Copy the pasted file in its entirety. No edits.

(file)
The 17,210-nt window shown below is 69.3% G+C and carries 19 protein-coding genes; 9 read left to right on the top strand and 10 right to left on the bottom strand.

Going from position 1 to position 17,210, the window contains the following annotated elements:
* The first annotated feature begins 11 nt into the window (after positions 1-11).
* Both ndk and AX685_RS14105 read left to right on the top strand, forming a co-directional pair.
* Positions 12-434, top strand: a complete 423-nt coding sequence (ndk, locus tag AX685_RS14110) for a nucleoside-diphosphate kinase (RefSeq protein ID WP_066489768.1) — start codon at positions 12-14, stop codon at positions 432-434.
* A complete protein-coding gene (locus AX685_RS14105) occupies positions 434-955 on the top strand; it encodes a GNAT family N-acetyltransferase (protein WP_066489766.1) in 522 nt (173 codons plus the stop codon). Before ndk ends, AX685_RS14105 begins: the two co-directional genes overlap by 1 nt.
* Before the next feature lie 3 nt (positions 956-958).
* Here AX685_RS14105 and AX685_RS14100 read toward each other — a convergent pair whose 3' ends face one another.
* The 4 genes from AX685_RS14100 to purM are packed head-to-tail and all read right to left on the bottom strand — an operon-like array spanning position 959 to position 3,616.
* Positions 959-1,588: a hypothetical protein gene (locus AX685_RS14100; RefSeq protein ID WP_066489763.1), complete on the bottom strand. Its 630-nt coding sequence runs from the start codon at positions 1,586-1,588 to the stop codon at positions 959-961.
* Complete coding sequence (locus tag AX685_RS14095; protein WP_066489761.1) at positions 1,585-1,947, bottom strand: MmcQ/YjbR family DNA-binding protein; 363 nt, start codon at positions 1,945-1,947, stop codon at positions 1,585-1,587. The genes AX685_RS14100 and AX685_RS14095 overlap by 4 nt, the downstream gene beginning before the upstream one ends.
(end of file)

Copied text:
The 17,210-nt window shown below is 69.3% G+C and carries 19 protein-coding genes; 9 read left to right on the top strand and 10 right to left on the bottom strand.

Going from position 1 to position 17,210, the window contains the following annotated elements:
* The first annotated feature begins 11 nt into the window (after positions 1-11).
* Both ndk and AX685_RS14105 read left to right on the top strand, forming a co-directional pair.
* Positions 12-434, top strand: a complete 423-nt coding sequence (ndk, locus tag AX685_RS14110) for a nucleoside-diphosphate kinase (RefSeq protein ID WP_066489768.1) — start codon at positions 12-14, stop codon at positions 432-434.
* A complete protein-coding gene (locus AX685_RS14105) occupies positions 434-955 on the top strand; it encodes a GNAT family N-acetyltransferase (protein WP_066489766.1) in 522 nt (173 codons plus the stop codon). Before ndk ends, AX685_RS14105 begins: the two co-directional genes overlap by 1 nt.
* Before the next feature lie 3 nt (positions 956-958).
* Here AX685_RS14105 and AX685_RS14100 read toward each other — a convergent pair whose 3' ends face one another.
* The 4 genes from AX685_RS14100 to purM are packed head-to-tail and all read right to left on the bottom strand — an operon-like array spanning position 959 to position 3,616.
* Positions 959-1,588: a hypothetical protein gene (locus AX685_RS14100; RefSeq protein ID WP_066489763.1), complete on the bottom strand. Its 630-nt coding sequence runs from the start codon at positions 1,586-1,588 to the stop codon at positions 959-961.
* Complete coding sequence (locus tag AX685_RS14095; protein WP_066489761.1) at positions 1,585-1,947, bottom strand: MmcQ/YjbR family DNA-binding protein; 363 nt, start codon at positions 1,945-1,947, stop codon at positions 1,585-1,587. The genes AX685_RS14100 and AX685_RS14095 overlap by 4 nt, the downstream gene beginning before the upstream one ends.